Reputation, Trust and Credit

Research output: Chapter in Book/Report/Conference proceedingChapterpeer-review


This chapter examines how medieval consumers selected the towns in which to
do their shopping, focusing on the situation in England in the period c. 1200–
1500. Their choices were embedded in ideas of reputation and trust, both in
terms of the institutional setting but also the activities and creditworthiness of
individual vendors. The Crown and nobility, foreign merchants, traders from
other English towns and local residents were key consumers, and their
purchasing decisions were influenced by the availability, quality and cost of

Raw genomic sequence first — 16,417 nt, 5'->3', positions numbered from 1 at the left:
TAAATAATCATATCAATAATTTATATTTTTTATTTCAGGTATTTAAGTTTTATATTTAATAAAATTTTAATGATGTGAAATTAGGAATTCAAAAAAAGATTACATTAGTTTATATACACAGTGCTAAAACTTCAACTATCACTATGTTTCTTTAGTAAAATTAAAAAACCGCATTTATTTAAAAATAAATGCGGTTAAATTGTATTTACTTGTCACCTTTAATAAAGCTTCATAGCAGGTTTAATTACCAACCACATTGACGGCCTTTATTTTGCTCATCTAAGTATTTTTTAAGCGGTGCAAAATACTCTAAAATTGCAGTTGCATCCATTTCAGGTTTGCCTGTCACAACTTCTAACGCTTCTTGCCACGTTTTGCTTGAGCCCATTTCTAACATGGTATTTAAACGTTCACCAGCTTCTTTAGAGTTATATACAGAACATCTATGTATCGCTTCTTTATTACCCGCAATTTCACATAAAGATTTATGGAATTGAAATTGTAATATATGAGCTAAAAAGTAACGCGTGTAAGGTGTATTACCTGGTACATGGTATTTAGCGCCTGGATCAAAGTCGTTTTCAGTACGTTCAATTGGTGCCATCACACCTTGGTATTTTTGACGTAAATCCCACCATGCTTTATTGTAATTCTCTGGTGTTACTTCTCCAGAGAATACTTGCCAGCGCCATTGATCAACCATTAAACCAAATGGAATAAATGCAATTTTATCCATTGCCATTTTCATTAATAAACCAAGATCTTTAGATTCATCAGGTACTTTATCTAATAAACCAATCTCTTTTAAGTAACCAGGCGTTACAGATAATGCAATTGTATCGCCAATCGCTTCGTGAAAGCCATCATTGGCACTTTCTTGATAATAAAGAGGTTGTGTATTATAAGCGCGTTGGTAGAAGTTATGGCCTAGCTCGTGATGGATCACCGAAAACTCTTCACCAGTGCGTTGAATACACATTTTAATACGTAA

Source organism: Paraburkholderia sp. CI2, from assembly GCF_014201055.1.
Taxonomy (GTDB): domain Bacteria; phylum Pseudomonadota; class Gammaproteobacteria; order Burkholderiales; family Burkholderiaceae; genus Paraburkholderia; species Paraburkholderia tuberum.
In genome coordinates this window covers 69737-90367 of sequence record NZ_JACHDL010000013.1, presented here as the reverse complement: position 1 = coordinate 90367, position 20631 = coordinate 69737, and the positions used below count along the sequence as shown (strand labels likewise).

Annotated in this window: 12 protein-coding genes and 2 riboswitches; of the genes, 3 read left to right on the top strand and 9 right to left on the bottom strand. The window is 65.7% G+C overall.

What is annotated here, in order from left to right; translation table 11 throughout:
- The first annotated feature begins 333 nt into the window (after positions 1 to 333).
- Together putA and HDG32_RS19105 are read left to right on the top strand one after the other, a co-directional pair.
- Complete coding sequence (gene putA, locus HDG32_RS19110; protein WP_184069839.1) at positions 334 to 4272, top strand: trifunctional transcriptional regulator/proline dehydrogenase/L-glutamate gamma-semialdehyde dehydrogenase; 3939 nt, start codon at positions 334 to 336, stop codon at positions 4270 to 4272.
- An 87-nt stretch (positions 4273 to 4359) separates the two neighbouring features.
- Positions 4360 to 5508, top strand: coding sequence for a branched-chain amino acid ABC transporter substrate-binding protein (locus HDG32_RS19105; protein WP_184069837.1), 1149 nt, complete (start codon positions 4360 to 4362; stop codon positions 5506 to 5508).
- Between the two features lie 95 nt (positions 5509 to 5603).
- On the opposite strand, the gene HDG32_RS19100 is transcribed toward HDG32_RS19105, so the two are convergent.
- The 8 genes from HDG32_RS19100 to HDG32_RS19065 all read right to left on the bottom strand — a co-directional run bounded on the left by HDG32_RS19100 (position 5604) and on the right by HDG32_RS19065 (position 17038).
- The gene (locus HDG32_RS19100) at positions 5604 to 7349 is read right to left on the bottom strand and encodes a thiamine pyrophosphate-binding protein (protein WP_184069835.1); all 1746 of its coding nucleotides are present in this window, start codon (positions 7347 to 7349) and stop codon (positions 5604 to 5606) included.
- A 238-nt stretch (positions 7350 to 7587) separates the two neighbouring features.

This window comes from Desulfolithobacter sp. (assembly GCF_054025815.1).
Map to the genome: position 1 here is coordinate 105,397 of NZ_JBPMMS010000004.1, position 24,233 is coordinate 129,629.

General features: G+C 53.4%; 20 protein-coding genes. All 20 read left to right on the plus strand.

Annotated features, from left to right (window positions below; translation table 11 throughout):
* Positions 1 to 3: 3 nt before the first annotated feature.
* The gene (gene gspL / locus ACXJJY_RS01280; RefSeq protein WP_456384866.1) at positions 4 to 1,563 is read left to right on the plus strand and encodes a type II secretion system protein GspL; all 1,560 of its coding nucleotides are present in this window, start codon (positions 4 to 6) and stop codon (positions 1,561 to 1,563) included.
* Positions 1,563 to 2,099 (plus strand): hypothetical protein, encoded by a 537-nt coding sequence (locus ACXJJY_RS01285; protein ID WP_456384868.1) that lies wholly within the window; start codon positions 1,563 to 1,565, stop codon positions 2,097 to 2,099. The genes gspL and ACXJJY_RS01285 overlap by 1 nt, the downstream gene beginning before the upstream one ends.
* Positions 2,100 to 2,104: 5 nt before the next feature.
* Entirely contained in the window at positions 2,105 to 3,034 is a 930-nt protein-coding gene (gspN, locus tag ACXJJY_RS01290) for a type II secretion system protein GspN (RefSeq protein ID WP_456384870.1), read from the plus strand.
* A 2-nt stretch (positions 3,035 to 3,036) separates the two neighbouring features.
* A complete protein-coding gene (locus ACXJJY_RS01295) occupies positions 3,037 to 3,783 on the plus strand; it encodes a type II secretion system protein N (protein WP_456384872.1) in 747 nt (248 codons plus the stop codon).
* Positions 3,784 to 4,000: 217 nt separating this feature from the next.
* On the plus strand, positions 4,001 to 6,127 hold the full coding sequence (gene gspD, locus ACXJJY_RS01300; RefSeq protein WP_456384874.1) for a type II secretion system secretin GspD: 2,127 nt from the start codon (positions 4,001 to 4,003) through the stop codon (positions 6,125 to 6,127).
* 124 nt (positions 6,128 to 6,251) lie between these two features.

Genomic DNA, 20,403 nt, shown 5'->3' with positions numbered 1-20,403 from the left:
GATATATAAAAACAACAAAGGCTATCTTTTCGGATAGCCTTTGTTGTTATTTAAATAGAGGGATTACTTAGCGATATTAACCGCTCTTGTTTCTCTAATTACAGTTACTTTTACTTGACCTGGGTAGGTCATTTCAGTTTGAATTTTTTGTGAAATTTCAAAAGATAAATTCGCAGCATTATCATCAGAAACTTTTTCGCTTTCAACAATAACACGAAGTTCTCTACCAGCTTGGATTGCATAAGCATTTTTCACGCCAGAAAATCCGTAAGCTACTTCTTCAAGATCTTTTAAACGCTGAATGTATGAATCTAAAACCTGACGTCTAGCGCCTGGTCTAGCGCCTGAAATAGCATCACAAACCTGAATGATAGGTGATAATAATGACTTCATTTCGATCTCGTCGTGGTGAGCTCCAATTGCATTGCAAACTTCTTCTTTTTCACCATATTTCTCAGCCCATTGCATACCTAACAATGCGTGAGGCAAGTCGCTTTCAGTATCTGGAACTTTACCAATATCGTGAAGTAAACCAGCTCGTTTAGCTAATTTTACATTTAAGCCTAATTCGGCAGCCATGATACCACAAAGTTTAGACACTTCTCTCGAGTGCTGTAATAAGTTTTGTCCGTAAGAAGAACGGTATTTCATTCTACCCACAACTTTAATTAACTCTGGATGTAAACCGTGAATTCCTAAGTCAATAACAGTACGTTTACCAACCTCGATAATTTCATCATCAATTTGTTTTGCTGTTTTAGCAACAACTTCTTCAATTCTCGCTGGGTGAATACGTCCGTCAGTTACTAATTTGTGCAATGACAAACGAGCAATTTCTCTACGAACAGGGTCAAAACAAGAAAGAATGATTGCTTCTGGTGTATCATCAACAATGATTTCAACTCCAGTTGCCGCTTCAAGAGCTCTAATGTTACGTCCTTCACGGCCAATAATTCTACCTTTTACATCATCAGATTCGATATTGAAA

items. In that competitive environment, towns needed to maintain and enhance
their reputation to continue to attract and retain customers. The chapter will
review how towns, through the mechanisms of local government, sought to
obtain a competitive advantage through investing in infrastructure, specialization, monitoring taxes on commercial activities, regulating trade, utilizing abilities to
self-govern and promoting the trustworthiness of the town’s tradespeople.
Original languageEnglish
Title of host publication A Cultural History of Shopping in the Middle Ages
EditorsJames Davis
PublisherBloomsbury Publishing PLC
Number of pages36
ISBN (Print)9781350027060
Publication statusPublished - 30 Jun 2022

Publication series

NameThe Cultural History Series
PublisherBloomsbury Publishing


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